In 2001, LSU’s College of Engineering created a Center for GeoInformatics (C4G) to build new research and services in Geodesy and GeoInformatics. The National Oceanic and Atmospheric Administration (NOAA) in its 2001 report to Congress said ”Problems with historic surveys, land movement, and sea level rise have made the current vertical geodetic control in Louisiana obsolete, inaccurate, and unable to ensure safety.” In the wake of this report Professor and Researcher Roy K. Dokka, Ph.D., founding executive director of LSU’s C4G, secured funding from Congress to help NOAA fix Louisiana’s elevation problem and study the causes of 20th century subsidence.

Subsidence is the underlying culprit behind Louisiana's most insidious environmental problem: the continuing loss of our coast. In addition to being a world-class scientific topic, coastal land loss robs the State of 25-35 square miles per year due to both natural and man-made causes. Subsidence has also had the serious effect of disturbing the system of reference markers we use for surveying the elevations of levees, evacuation routes, coastal restoration efforts, etc.

In 2002 the Center for GeoInformatics in cooperation with NOAA’s National Geodetic Survey (NGS), founded the Louisiana Spatial Reference Center (LSRC) as a partnership focused on creating state-of-the-art positional infrastructure for the state of Louisiana and to provide technical leadership, training and access to positional data. Through a grant from NOAA, LSRC installed a network of high precision Global Positioning System (GPS) receivers used as reference stations throughout Louisiana, by 2005 the network had grown to 40 stations state-wide.

This network of GPS continuous operation reference stations (CORS) was used to re-establish the official federal reference system within the state. Louisiana State Legislator made LSRC’s CORS network the vertical control standard for Louisiana in 2006 with Act 194, Section 1.R.S. 50:173.1. 

LSRC’s statewide network has grown to over 100 Continuously Operating Reference Stations (CORS), 31 of which provide the raw data needed to tie Louisiana into the National Spatial Reference System (NSRS) which is defined and managed by the National Geodetic Survey (NGS). The NSRS is a consistent national coordinate system that specifies latitude, longitude, height, scale, gravity, and orientation throughout the Nation, as well as how these values change with time. 

This infrastructure is currently the backbone for surveying in Louisiana, as well as supporting all GIS development, detailed topographic mapping, precision farming, navigation, and other location based applications. Long term data collection from and analysis of the data collected by LSRC’s CORS infrastructure is used to improve weather, geoid, storm surge, flood, subsidence and other scientific models as well as Height Modernization efforts along the entire Northern Gulf Coast.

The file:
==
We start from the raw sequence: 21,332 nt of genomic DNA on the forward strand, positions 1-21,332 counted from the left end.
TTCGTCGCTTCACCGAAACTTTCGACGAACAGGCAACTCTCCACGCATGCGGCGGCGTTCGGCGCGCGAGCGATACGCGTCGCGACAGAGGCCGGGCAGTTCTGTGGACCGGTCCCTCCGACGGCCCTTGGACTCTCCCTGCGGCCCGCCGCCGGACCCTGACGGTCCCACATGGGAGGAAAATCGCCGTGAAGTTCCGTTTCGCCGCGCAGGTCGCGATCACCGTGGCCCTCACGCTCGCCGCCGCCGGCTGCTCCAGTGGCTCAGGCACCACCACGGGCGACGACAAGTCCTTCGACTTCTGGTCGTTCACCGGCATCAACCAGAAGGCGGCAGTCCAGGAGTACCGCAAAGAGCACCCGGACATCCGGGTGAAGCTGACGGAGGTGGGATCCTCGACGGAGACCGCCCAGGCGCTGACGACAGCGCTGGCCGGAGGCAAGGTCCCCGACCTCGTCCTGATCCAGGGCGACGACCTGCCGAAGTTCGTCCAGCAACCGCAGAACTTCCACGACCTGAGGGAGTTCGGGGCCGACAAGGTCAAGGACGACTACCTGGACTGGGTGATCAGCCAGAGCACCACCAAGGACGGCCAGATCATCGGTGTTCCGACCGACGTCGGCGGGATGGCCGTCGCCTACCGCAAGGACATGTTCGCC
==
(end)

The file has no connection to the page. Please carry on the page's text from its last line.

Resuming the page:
C4G researchers use this system to focus their research on identifying the location of subsidence and measuring how fast the coast is sinking from place to place. Subsidence in Louisiana makes the roads more likely to flood. LSRC's efforts in Height Modernization help to predict how much flooding certain areas will experience before a storm even begins. Accurate heights alert safety planners to storm evacuation routes that are slowly sinking and susceptible to storm surges.

Committed to making transportation and navigation safer, LSRC assists NGS in conducting aerial photography surveys and elevation surveys of Hurricane Evacuation routes. LSRC also assists NGS in mapping the coastal regions of Louisiana and provides data for navigational charts. Accurate heights also provide ships with safe under-keel and overhead clearance to avoid dangerous collisions. Data from this infrastructure also provides the needed information to support present and future coastal restoration efforts.

While CORS in Louisiana were originally funded by earmarked research grant funds awarded to C4G in its role as the LSRC under the direction of Dr. Roy K. Dokka,  over time earmarked funding fell out of political favor and started to dry up by the time C4G launched its Real Time Network in 2007. Users of C4G's self-funded Real-Time Network started demanding services not compatible with the LSRC funded CORS; meeting these demands required C4G to replace all of the LSRC funded CORS with reference stations that had a cost that was 400% more than the ones they replaced. Revenue generated from C4G’s value added RTN services funded not only the replacement of all of the LSRC funded CORS infrastructure but also paid for the ongoing operations of C4G. This included keeping up with the evolution of the hardware & software that makes the RTN possible as well as funding the addition of new features, tools, updates & maintenance of both the RTN and CORS infrastructure. 

On August 1, 2011 Dr. Roy K. Dokka passed away unexpectedly leaving his remaining LSRC research obligations to C4G staff to finish up. Although no funding for LSRC was available, C4G continued to honor its LSRC partnership with NGS by providing free access to all CORS data in Louisiana for NGS to redistribute through their CORS website and FTP servers. In 2013 LSRC was awarded a grant as part of a Northern Gulf of Mexico multi state consortium. While some of the funds from this Height Modernization grant went into a handful of GULFNet CORS collocated on tide gauges, the majority of the CORS remained self-funded by C4G. 

Follow this link to access all of the LSRC's GULFNet CORS data directly from the source at C4G's anonymous FTP server. 

The LSU College of Engineering has a clear understanding of C4G’s value to its constituents and partners, as well as a definitive commitment to continued success and expansion of the Center for GeoInformatics.